The climate complicates things more. Fans and media want to believe the unbelievable so badly, it is as if we are all drugged, too. We love pure miracles, so football’s MVP award went to Adrian Peterson after an unprecedented comeback when it should probably just go to science instead. And we’ll howl with betrayal if he hastened his recovery with something banned. We want our make-believe to be real, damn it, even though this is all just entertainment, and the entire from-standing-ovation-to-finger-wagging journey is like watching a Disney movie stopped mid-reel to have one of the cartoons pee in a cup.
Hurts, too, that we in the media often have no idea what the hell we are clucking about, reporting on things with the seriousness of politics while standing outside a circus tent. It was uproarious to watch this deer antler controversy blow up during a wacky Super Bowl Media Day usually reserved for reporters dressed as bumble bees. You had ESPN somberly breaking the news, and Sports Illustrated lending its credibility to a former male stripper/accuser, while reporters asked Lewis about his Madden video-game commercials and his dance moves. Later in the week, as the sale of deer antler spray exploded, the former male stripper showed up at radio row in a sleeveless shirt to change his story. He did this while holding actual deer antlers.
It isn’t hard to understand why athletes skirt the rules. With just two syllables, Armstrong gave voice to the modern athlete’s conundrum during his televised confessional.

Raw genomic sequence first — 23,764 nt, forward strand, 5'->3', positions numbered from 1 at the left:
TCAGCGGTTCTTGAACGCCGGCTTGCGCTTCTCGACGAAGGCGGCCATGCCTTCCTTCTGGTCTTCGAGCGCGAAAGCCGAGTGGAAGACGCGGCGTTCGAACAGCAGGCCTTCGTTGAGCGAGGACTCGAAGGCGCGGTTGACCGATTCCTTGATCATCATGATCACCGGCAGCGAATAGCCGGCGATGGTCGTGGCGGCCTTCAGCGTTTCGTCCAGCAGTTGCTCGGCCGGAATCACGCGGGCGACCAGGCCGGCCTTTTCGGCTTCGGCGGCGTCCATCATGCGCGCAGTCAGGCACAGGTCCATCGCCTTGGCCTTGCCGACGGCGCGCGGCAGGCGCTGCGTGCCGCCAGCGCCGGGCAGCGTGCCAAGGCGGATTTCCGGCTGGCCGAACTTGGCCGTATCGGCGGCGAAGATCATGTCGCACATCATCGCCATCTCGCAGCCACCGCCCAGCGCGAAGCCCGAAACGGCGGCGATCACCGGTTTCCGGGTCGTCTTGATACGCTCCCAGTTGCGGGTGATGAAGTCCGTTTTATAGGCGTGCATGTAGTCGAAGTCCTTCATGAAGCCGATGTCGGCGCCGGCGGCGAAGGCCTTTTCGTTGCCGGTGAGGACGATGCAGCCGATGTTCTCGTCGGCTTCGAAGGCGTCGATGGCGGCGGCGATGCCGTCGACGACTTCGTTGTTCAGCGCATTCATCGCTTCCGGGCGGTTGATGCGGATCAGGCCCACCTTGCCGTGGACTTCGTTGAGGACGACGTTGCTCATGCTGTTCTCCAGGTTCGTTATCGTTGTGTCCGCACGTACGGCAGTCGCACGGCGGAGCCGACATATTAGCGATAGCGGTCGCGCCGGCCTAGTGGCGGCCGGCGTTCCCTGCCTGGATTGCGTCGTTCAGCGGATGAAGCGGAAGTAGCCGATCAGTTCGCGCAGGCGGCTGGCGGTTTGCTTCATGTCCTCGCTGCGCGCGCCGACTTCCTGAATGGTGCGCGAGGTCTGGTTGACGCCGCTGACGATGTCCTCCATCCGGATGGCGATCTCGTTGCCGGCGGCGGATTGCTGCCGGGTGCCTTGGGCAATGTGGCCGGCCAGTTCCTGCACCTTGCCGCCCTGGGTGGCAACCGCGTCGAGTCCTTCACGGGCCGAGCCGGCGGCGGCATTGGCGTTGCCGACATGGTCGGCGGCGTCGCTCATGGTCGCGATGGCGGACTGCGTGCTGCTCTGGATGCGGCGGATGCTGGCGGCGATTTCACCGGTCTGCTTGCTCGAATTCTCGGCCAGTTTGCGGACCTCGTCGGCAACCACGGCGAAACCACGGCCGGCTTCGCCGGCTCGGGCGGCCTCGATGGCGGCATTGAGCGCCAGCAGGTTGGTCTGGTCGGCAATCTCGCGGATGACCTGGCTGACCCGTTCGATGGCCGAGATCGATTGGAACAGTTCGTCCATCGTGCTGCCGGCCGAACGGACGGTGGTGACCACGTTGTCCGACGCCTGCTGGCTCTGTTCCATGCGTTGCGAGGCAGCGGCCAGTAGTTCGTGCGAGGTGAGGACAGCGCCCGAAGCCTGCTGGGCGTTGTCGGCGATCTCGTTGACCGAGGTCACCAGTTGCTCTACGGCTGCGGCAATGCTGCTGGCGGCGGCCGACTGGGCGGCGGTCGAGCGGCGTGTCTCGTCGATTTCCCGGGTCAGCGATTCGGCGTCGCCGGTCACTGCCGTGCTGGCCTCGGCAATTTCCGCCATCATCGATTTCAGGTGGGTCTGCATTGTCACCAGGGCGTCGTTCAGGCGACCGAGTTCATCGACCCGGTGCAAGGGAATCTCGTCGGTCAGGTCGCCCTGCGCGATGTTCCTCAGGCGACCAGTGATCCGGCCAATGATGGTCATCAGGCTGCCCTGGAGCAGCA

Did blood doping feel wrong?
Did you feel bad about it?
This isn’t because he was consciously immoral. He was literally just trying to keep up, his doctors against the other guy’s doctors, the cyclist taking an ambiguous moral stand literally trailing by miles the ones who weren’t. It becomes so much clearer with hindsight, after the consequences have fallen on your head, Armstrong saying, “I know it a thousand times more now.” But back when steroids were medicine saving baseball, Mark McGwire and Sammy Sosa didn’t run around the bases thinking they were raging frauds fooling all of America. They were just using advanced medicine as a supplement, trying to gain an edge as athletes always do, healing the aches and not having any earthly idea of the size of the consequences in the distance because consequences had not yet befallen anyone in their sport for doing what everyone else was doing. Ten years from now, blood spinning or human growth hormone or the modern-day ephedrine equivalent might feel more like steroids — obvious and overt — than they do to the athletes “cheating” with them today.
The mind can do a lot of rationalizing. We don’t often see the size of consequences until we or someone else experience them. We all know it is wrong to text and drive, right? But we don’t know just how wrong it can be until we’ve harmed or killed someone. You’d have to guess that football is slathered in human growth hormone, given the size of the athletes, but there is no testing, so the guys using it probably don’t think they are cheating the same way baseball’s steroid users did. There is too much money and glory and competitiveness in sports for athletes to not have the world’s best doctors looking for all the healing loopholes in the gray areas that surround the bans.
But you have to admit we’ve arrived in a barbaric, confusing place when the following is true: Destroying your body by cutting off your finger or playing with a catheter in your penis is not against the rules, but using some kind of deer antler spray to speed up healing is, and we spend a lot more time questioning the morality of athletes than we do the morality of the athletic culture or its rules.